Along the highway there was not much traffic during the low season though you will pass by some farms and ranches but the roads feels very empty and on some stretches it can feel like you are the only one in these parts of the world. That is until you reach Cerro Castillo, a stopover point to get breakfast if you have not had one yet or just to stop by for a break since it is a small town with a souvenir store and restaurant.
From Cerro Castillo, signs should direct you to the right way or just spot some of the tour vans and follow them into the park. Most of the roads in the park are gravel or dirt roads so do be wary especially when it is still cold as it could be slippery.
Usually it would take about 45-50 minutes of continuous driving to reach Cerro Castillo from Puerto Natales. And it is another 20 minutes or so to reach the Laguna Amarga gantry to the national park where visitors could purchase the entry pass. It seems the entry pass once purchased is valid for multiple entries.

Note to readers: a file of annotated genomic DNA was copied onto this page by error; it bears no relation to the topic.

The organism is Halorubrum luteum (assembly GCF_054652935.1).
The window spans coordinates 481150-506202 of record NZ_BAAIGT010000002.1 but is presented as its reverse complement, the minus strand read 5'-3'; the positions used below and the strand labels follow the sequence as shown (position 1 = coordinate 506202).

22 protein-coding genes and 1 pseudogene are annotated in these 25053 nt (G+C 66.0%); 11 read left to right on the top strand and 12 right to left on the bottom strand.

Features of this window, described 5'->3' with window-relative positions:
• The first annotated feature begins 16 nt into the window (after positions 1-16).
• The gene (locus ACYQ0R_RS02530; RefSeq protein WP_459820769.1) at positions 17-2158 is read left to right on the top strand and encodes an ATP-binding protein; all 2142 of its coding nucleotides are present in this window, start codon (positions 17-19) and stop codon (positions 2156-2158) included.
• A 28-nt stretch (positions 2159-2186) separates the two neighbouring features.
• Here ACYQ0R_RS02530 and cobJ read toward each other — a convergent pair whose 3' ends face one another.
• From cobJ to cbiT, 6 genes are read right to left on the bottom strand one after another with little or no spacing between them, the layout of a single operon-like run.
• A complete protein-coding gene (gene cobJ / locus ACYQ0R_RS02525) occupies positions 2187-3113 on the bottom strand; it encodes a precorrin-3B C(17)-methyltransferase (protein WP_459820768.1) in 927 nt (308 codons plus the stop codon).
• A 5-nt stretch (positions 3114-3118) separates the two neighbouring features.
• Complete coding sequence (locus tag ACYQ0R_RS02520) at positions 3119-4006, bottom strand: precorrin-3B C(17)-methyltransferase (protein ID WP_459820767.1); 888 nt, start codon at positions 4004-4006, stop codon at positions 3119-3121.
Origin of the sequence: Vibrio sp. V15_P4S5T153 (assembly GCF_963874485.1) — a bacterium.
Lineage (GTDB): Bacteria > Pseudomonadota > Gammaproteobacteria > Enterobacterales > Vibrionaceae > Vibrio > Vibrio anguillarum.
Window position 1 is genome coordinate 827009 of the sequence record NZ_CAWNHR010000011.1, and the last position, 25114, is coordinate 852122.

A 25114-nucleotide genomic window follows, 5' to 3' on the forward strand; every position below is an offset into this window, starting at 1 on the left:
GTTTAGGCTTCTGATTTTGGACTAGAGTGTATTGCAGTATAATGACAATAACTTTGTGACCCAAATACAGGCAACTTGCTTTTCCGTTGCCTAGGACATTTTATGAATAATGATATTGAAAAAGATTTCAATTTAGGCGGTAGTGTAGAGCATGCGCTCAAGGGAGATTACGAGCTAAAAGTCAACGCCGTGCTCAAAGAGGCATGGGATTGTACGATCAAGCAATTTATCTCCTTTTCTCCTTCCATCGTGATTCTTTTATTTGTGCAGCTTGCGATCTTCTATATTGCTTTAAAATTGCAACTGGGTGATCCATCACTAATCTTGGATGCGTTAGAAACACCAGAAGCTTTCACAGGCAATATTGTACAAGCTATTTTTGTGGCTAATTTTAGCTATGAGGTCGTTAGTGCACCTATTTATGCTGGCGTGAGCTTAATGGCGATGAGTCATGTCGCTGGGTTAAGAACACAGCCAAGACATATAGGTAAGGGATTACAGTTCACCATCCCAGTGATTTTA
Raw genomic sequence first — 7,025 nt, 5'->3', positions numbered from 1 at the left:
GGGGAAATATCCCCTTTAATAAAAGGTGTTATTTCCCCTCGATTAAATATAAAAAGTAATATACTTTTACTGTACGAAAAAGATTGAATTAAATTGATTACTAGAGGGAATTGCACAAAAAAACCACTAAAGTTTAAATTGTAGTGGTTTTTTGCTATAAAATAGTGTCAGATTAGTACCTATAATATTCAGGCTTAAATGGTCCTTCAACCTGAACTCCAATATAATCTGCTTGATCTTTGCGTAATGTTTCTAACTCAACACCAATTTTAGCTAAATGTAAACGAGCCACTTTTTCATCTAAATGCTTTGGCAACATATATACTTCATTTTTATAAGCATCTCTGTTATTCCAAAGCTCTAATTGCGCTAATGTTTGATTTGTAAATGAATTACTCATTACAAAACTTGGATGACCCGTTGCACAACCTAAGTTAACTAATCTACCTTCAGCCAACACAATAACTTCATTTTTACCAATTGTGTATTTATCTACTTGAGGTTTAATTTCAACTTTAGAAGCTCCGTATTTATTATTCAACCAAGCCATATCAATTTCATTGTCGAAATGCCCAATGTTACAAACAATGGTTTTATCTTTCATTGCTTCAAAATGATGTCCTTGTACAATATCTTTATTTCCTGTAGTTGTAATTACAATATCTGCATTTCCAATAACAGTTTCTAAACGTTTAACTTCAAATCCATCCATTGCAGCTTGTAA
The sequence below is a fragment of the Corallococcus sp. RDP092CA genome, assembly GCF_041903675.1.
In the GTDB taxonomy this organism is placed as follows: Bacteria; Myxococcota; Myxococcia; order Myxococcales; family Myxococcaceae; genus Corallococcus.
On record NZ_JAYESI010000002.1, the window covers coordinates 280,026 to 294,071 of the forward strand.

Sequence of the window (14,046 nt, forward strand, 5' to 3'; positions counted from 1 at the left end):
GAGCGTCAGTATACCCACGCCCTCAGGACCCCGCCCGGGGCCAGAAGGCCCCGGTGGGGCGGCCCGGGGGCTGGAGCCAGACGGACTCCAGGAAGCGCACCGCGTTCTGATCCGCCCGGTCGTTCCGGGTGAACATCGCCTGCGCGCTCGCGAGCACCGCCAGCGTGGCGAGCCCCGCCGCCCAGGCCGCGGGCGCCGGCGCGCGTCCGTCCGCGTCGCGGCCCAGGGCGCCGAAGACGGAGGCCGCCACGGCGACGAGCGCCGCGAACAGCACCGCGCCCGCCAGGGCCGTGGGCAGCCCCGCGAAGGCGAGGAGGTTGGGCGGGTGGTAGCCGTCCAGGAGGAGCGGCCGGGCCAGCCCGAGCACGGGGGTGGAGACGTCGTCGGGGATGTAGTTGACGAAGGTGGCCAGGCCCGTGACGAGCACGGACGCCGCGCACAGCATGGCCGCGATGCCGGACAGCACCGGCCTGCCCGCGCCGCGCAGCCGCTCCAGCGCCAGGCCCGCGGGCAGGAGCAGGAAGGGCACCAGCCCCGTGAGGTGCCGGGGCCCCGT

The road into Laguna Amarga passes by one of the largest lakes, Lago Sarmiento which gives visitors a first glance into the vastness of this park and one can start to see wild animals like rheas and guanacos along the way.
At Porteria Laguna Amarga, visitors could also check with the park ranger for the conditions and whether a particular trail is open. The multiple day routes to see the Torres is one of the most popular routes here but with limited time I did not do this trek. However I did give a lift to a hitchhiker that was making his way back to the Laguna Amarga station to get a bus ride back after spending a few days camping.
After consulting with the park rangers, I made my way along Rio Paine towards Cascada Paine, or Paine waterfall, where there was supposed to be a nice view of the Torres mountain formation. But due to the intense cloud cover, the majestic view was not present. Even then, having a view of mountain ranges in the background with a waterfall in the foreground is not too bad either.